The Science of Attraction

Science Features Attraction
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The Science of Attraction

You know it the moment you feel it—that instantaneous surge of emotion that occurs when someone catches your eye and you find yourself drawn to them. But is there scientific benefit in decoding the bells and whistles that go off in that microsecond? Researchers believe so and are studying the way our brains and bodies react to “attraction” so us normals can better understand why some people make our hearts beat faster.


Most of us like to believe that love and attraction are simply matters of the heart. In reality, there is much more at play when we become interested in someone. When deciding who we want to spend our time with, we are usually aware of their personalities, passions and values. But what is less obvious are those invisible factors which illicit instant fascination and make us muster up the courage to say hello.

Though the complex biology of attraction is still relatively mysterious, studies have pointed to the idea that it is tied heavily to our genetics and the way our senses perceive another person.

Symmetry and What It Tells Us

One of the oldest-known scientific explanations for why we find some people more attractive than others is whether or not their physical appearance is symmetrical. Symmetry has long been associated with perfection in art and nature and studies have shown that we prefer more symmetrical faces over those that are asymmetrical.

Dr. Steven Gangestad, from the University of New Mexico, has studied the factors that occur during development that contribute to symmetry. Having a symmetrical face and body is a sign that the person’s DNA has not suffered from oxidative stress during the early stages of growth, meaning that they are more likely to be healthy and strong.

When we are physically attracted to someone, our brains are really just judging whether or not they are well-proportioned, thereby deciding if their genetics are tough enough to have made it through development and are good to pass along to their future children.

Our minds make these conclusions in a split-second and we are often completely unaware that our initial reaction to seeing an attractive face is really being influenced by a search for genetically suitable partners.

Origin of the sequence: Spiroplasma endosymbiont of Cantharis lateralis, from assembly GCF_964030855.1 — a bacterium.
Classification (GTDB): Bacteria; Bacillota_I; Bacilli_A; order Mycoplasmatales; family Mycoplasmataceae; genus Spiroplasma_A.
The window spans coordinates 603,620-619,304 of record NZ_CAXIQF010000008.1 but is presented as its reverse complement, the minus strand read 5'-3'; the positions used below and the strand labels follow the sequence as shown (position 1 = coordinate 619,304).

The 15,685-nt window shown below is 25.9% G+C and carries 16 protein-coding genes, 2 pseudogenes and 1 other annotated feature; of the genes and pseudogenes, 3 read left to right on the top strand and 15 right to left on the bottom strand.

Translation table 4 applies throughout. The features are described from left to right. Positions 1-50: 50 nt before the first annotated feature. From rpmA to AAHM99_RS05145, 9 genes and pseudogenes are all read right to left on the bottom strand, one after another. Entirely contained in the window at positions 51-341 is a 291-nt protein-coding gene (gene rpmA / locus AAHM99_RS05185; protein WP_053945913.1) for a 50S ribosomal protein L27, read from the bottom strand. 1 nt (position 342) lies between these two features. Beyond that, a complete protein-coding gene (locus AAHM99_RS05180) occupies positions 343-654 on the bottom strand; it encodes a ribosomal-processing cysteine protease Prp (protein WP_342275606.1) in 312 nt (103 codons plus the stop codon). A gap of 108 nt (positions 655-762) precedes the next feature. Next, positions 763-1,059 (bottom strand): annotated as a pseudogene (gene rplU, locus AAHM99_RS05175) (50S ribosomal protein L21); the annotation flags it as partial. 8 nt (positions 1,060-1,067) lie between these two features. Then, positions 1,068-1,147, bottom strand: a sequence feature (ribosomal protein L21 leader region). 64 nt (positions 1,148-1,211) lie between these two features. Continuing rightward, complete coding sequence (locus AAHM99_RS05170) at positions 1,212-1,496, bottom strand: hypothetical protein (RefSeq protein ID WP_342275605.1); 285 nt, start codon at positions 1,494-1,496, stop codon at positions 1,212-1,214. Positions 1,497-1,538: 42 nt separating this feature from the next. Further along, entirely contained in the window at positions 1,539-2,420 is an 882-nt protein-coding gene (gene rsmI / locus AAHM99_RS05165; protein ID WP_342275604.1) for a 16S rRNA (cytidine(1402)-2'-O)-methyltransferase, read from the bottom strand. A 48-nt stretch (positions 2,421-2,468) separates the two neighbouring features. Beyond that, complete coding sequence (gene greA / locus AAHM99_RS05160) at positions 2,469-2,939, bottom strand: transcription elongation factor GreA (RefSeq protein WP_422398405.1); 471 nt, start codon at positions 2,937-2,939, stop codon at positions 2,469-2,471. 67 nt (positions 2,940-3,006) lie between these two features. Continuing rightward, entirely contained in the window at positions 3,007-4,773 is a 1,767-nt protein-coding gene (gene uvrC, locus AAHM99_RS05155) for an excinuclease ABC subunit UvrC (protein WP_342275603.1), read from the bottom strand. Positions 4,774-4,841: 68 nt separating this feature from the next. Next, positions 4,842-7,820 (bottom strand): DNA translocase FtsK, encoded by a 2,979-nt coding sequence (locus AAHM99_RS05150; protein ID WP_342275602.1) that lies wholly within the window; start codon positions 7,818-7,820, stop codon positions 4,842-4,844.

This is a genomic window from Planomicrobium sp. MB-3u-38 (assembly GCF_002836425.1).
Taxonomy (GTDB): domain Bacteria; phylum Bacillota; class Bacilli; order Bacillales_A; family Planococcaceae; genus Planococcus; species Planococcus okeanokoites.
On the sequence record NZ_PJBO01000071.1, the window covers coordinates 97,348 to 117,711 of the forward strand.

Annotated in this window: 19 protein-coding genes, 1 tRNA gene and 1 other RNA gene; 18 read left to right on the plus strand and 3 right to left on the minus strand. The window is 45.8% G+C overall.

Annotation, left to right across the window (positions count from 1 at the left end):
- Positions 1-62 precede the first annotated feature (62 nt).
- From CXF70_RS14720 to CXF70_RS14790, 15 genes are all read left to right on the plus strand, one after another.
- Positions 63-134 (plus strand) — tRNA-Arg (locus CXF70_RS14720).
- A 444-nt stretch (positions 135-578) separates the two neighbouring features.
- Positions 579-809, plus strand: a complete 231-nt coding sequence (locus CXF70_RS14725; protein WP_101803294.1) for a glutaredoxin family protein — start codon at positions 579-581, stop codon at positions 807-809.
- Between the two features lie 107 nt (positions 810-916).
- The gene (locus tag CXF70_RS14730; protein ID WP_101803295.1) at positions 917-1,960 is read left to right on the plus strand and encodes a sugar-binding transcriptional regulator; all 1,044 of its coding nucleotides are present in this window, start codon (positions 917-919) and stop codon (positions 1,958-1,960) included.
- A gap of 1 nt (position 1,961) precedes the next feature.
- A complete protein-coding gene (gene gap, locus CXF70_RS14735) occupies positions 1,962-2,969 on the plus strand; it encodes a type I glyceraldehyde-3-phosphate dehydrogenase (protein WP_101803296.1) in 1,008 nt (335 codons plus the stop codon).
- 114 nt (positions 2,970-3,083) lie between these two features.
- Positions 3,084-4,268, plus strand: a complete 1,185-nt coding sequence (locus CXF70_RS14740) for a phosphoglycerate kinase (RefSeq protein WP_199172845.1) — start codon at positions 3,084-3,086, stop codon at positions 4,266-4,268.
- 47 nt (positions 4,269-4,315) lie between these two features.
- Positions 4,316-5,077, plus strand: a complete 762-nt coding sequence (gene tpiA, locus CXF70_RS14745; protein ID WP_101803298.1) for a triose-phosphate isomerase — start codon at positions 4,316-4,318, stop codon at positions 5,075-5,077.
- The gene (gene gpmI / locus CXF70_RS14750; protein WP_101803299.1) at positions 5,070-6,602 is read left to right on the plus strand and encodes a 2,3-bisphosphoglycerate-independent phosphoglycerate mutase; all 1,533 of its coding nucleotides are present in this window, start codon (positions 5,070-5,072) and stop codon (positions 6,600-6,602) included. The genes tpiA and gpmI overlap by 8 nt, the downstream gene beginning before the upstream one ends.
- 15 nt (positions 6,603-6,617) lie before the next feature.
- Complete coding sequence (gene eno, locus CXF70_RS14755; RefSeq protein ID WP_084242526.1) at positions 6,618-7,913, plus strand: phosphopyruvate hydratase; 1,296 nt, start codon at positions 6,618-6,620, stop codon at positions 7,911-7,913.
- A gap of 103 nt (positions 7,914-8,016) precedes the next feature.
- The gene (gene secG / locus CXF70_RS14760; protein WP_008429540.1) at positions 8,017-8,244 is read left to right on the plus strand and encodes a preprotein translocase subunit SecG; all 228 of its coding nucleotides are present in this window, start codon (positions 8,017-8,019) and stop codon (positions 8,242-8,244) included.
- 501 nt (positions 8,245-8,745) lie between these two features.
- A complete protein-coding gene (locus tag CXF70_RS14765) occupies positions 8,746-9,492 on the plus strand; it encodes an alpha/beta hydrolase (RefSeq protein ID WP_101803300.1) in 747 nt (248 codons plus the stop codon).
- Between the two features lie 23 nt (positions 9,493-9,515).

What Does Smell Have to Do With It?

More than just detecting perfume or cologne, our noses are finely tuned to picking up on pheromones, a scent-bearing chemical secreted in sweat or other bodily fluids. Like fingerprints, each person has distinct pheromones associated with their bodies and these imperceptible scents tell a lot about you.

Technically speaking, pheromones transmit unique signals between organisms of the same species and often do not have a detectable scent. Each pheromone elicits unique responses in another organism, though human pheromones tend to operate more as modulators that affect mood, rather than cause behavioral changes.

Randy Thornhill, an evolutionary biologist, again from from the University of New Mexico, conducted a study in which women were asked to smell sweaty shirts from a variety of men, and then decide which scent was most attractive to them. The overwhelming result was that women found the scent belonging to a symmetrical man to be most attractive.

When we meet someone new, our noses instantly pick up on these imperceptible scents and make a knee-jerk judgement about whether or not we are attracted to them. Even Chanel can’t compete with nature’s perfume.

Personality Reigns Supreme

Though our senses play a critical role in determining that immediate spark of attraction and give us cause to do a double-take, building long-lasting relationships still relies heavily on personality.

A critical difference between humans and the rest of the animal kingdom is that we value good character higher than physical attraction when selecting someone to spend our lives with. Honesty, kindness and faithfulness are traits that a 2014 study discovered make people more attractive.

In this study, 120 participants were asked to rate the attractiveness of 60 photographs of female faces in neutral expressions. Two weeks later they were shown the same photos, but half of the faces were accompanied by positive words, like kind, and the other half were accompanied by negative words, like mean. Those with the positive descriptions were rated highest for facial attractiveness, giving evidence that character really is key.

We are also attracted to those with the ability to be vulnerable. The 36-question study conducted by psychologist Arthur Aron explores whether intimacy between total strangers can be accelerated by discussing personal questions under the assumption that vulnerability results in closeness.

Really getting to know someone allows the mind and body to transition from the infatuation and shallow interest that are associated with sexual attraction, and into the deeper emotions necessary for developing strong relationships.

Who we are attracted to, and who we love, are still very personal matters but our natural instincts and preferences give us the push we need to act on what we feel.

Image: Artem Poleshchuk, CC-BY

Lauren Leising is a freelance writer based in Athens, Georgia.